An incredible 911 tape surfaced last week involving an intruder who was shot by a homeowner in rural Oklahoma.

It wasn't the kind of thing anyone likes to hear around the holidays, or at any time for that matter, but this home invasion story is especially remarkable since the two subjects in the tape – a terrified homeowner and the emergency dispatcher – were women.

Both were obviously anguished by the incident which led to the intruder's death. But anyone hearing the tape must be impressed by the strength they both show in the face of dire circumstances.

Donna Jackson, 57, lived alone in the home. After calling 911, she reported a suspect yelling and trying to break into her home. She pleaded for assistance.

"They need to hurry," Jackson told the dispatcher.

She also told the dispatcher she had a gun and would use it, but adds, "I don't want to kill the man."

"I understand," the dispatcher responded, adding that the county office said she had the right to defend her property.

"Dear God, hurry," she pleads, while also reporting that the "crazy" intruder was trying to kick in the door.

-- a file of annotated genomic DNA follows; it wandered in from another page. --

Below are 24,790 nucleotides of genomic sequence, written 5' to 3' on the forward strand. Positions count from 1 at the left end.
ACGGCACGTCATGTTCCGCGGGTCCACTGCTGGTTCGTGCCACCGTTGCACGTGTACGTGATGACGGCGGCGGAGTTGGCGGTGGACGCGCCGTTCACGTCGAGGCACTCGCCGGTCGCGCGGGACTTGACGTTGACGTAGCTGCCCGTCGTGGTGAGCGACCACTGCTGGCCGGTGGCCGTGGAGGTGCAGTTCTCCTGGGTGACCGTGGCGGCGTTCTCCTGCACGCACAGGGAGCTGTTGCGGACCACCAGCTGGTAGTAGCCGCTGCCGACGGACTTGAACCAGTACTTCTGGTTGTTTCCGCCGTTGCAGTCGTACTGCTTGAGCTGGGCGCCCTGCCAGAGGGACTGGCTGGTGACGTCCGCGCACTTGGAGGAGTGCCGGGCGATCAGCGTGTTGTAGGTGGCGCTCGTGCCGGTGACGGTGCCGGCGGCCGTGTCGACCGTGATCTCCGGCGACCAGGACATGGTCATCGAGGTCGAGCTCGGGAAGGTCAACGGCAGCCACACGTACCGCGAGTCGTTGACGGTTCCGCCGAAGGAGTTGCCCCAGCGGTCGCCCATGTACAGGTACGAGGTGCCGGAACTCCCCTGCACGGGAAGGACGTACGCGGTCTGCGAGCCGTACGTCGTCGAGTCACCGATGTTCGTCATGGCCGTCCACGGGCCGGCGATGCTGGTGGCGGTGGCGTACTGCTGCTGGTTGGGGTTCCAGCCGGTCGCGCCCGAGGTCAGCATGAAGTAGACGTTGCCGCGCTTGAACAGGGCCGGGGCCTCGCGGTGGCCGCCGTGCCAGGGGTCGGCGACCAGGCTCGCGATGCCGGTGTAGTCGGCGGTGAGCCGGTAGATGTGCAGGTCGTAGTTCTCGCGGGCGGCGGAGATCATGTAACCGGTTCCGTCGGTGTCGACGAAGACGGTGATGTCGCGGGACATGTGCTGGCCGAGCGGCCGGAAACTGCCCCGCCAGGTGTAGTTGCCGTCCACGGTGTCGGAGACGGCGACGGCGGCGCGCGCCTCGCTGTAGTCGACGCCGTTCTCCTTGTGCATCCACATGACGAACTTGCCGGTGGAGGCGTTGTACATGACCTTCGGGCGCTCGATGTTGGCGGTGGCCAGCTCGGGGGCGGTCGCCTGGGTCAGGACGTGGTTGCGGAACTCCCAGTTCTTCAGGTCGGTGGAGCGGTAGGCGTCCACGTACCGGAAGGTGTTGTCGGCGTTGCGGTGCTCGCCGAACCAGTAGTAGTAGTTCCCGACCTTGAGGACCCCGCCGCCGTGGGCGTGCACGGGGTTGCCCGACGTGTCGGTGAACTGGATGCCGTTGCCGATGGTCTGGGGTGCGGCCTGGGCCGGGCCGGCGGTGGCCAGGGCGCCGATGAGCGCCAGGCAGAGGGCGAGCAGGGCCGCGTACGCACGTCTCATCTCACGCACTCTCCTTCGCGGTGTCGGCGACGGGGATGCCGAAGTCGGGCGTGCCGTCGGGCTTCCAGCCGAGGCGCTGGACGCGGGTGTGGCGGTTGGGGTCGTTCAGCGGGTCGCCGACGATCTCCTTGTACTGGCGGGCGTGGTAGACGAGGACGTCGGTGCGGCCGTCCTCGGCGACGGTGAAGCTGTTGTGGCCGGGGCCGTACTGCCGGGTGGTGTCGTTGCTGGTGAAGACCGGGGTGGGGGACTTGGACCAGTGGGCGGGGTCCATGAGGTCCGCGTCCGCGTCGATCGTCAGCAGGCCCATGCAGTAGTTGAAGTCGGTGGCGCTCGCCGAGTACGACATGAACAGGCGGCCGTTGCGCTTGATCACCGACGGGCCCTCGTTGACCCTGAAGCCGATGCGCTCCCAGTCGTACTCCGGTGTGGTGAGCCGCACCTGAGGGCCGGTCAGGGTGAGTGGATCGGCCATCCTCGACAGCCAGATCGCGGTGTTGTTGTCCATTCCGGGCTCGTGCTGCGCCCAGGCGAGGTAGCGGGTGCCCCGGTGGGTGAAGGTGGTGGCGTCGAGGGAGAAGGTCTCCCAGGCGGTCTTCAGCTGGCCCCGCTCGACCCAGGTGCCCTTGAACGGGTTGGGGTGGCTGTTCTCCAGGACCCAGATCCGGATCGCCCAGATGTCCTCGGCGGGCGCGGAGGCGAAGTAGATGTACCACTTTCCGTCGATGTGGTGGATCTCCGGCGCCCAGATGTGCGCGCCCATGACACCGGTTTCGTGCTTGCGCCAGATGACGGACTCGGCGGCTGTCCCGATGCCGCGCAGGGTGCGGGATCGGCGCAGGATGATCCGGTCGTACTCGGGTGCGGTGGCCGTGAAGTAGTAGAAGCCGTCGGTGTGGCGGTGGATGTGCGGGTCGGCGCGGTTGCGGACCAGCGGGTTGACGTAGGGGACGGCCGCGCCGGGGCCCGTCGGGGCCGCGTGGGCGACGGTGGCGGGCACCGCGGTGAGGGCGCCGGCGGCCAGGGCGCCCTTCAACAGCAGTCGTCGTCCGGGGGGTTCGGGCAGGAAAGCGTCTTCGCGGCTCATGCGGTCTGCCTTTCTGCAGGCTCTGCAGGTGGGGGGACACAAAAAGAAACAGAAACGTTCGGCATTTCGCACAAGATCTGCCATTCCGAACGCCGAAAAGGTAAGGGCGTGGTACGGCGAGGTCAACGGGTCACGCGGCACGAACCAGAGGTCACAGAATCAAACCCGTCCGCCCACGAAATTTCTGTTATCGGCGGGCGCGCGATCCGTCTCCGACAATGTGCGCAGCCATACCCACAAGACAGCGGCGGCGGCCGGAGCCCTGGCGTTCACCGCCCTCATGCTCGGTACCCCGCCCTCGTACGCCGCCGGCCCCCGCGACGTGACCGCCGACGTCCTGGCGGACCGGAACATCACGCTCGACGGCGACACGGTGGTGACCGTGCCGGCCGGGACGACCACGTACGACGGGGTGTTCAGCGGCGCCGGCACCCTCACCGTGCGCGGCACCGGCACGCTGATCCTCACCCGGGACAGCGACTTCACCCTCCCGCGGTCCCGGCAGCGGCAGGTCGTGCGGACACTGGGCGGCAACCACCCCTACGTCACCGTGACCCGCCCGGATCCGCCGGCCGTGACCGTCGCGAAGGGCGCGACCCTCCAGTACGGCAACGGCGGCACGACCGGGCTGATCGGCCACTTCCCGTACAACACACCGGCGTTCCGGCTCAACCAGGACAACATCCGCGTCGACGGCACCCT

As a last resort, Jackson turned off all the lights and got her shotgun, but she was obviously still reluctant to use the weapon. When she did fire the gun and realized she had hit the man, the anguish in her voice is obvious.

"Oh mam, I shot him," she said. "Oh, God help me."

The intruder was dead, but later, after digesting the facts, the district attorney said Jackson wouldn't be charged.

During those 10 fearful minutes, the dispatcher acted decisively, clearly communicating to the woman that she had the legal right to use deadly force in the defense of her property.

In this country, human rights supersede property rights. The use of force in the protection of property is very risky, and statutes and case law vary widely from jurisdiction to jurisdiction.

Oklahoma is considered under The Castle Doctrine, meaning the homeowner has a right to defend his or her property or "castle." The justification for allowing self-defense under this statute is based upon the right of inhabitants to be secure in their homes.

Other states also authorize force when the victim reasonably believes that it is necessary to prevent entry into the dwelling by one who intends to commit a felony, or when violent entry is made or attempted and the victim reasonably believes that it is necessary to prevent an attack on his or her person.

Last week's story out of Oklahoma was a worst-case nightmare. The woman living alone in a rural area – facing what she perceived an imminent threat – acted in self-defense.

Deeply anguished and with only seconds to decide, she properly assessed that the situation called for extreme measures and acted accordingly, as did the 911 dispatcher.

By Jim Zbick

jzbick@tnonline.com [1]